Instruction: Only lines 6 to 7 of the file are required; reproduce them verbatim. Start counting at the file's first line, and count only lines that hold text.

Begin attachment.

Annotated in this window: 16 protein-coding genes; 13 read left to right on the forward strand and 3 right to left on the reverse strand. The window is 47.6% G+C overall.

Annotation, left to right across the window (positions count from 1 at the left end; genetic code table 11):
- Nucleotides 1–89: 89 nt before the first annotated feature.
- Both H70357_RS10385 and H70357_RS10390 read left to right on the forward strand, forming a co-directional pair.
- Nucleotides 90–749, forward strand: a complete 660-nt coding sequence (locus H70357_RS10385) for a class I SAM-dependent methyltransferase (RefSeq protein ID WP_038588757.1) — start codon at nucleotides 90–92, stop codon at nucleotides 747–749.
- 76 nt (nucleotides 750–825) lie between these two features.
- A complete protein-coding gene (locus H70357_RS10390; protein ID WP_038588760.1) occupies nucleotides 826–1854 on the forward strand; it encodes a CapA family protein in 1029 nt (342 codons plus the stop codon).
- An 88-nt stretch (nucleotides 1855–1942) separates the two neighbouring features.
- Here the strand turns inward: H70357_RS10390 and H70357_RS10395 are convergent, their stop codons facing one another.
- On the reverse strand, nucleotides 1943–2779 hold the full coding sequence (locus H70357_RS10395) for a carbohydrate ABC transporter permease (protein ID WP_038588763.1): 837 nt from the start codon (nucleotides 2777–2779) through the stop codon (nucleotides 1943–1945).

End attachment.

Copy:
- 76 nt (nucleotides 750–825) lie between these two features.
- A complete protein-coding gene (locus H70357_RS10390; protein ID WP_038588760.1) occupies nucleotides 826–1854 on the forward strand; it encodes a CapA family protein in 1029 nt (342 codons plus the stop codon).